Sony was kind enough to send us an early sample camera from its latest Alpha range, the new A5000 (from that point on, all Sony cameras will be marked as “Alpha”. NEX no longer exists).
Like its predecessors, this APS-C interchangeable E-mount lens photo camera, can shoot video in different frame rates. (region dependant: 24 to 60 fps in NTSC countries, 25-50 fps in PAL territories).
As this is Sony’s most modestly priced Alpha camera, I was very curious to check “how well does it shoot video” and if there are any (significant) improvements when it comes to “video picture quality” with this new model. If you are in the rush and have no time to read on, the answer is no and yes….
There is no improvement regarding sharpness (soft image), codec (AVCHD) or aliasing/moire.
Yes, camera will not shut off during recording because of overheating (at least during my extended indoor shooting day it did not happen – but it’s winter after all)!
As this is an entry level model, Sony chose to leave out some of the features which are much needed for serious hobbyists and advanced users. Gone are the headphone/mic jacks, manual audio level controls and hot/cold shoe. Those are of course only significant if you are after serious creative work and better camera control (like we are).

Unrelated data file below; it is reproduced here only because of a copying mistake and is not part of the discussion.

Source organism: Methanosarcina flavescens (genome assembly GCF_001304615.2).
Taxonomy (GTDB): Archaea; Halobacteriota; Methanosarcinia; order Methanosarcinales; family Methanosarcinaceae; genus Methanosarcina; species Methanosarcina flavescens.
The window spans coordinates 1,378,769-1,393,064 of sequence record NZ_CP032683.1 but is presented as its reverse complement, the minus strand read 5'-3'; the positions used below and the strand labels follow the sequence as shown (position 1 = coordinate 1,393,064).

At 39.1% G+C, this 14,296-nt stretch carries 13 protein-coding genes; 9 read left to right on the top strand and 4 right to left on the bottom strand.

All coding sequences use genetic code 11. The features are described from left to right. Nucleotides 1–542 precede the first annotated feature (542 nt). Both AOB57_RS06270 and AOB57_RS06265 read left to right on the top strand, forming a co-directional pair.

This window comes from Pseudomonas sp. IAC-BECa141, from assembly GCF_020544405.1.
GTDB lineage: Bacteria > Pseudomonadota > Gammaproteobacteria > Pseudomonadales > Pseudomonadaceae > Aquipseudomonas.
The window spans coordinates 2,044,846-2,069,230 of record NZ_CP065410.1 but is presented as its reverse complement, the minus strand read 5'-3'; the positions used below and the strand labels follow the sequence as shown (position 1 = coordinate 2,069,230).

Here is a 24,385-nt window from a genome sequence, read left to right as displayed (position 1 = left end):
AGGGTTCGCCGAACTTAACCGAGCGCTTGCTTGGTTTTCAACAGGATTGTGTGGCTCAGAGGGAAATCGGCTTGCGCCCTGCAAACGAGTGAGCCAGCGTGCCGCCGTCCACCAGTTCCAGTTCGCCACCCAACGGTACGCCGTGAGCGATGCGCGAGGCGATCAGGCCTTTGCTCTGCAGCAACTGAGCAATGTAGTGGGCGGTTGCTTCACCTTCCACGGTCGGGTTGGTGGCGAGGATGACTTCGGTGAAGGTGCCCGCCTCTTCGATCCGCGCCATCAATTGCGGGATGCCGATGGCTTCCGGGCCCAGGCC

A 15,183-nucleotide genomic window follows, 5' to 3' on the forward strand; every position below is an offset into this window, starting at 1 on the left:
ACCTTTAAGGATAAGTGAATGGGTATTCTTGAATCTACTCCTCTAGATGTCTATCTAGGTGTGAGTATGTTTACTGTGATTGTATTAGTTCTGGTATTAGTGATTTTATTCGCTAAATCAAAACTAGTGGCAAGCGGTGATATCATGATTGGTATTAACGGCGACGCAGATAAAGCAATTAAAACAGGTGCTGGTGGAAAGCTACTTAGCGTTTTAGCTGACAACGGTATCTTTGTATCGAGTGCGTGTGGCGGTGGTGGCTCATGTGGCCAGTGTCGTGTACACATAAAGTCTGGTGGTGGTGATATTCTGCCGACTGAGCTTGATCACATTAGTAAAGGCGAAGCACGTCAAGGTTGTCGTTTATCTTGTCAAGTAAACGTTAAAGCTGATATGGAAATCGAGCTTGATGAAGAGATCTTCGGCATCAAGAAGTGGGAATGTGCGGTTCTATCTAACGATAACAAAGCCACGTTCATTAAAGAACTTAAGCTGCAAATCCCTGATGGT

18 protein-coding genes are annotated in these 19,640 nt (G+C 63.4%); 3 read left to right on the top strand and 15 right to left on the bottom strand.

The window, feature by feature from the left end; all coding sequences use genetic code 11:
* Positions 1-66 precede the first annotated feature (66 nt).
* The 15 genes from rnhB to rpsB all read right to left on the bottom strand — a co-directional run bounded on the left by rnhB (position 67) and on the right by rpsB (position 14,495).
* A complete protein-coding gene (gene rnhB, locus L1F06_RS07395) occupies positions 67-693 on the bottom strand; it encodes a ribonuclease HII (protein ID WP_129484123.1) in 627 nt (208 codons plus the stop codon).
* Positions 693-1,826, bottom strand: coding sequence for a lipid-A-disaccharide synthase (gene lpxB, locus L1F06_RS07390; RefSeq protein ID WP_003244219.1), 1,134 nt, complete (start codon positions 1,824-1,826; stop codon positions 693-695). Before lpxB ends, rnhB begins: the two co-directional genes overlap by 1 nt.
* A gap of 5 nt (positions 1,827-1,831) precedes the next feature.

Personally, any camera that does not come with an EVF or the possibility to attach one, is already a “no go” for me as I find it nearly impossible to work outdoor with LCD only. An attempt to attach Zacuto’s Z-finder was not successful either as the magnified image on the LCD is very pixelated.
As you can see on the photo below, I ended up building a “mini rig” that will help me work comfortably.
Please note that interview audio was recorded externally. All other ambient audio was recorded in camera.
All in all, let’s stay realistic with expectations as this camera is not targeted at advanced users. It will do JUST FINE as a “home video” camera and a fun compact travel companion to shoot video and stills with.
Camera settings used for this short video:
Creative style: Portrait (-3 -3 -3)
ISO: mostly 800
All was edited on Adobe Premiere Pro. 20% sharpness was added in post. Colour correction done with FilmConvert.
Johnnie Behiri is a freelance documentary cameraman/editor/producer working mostly for the BBC and other respected broadcasters. He is also co-owner of cinema5d.com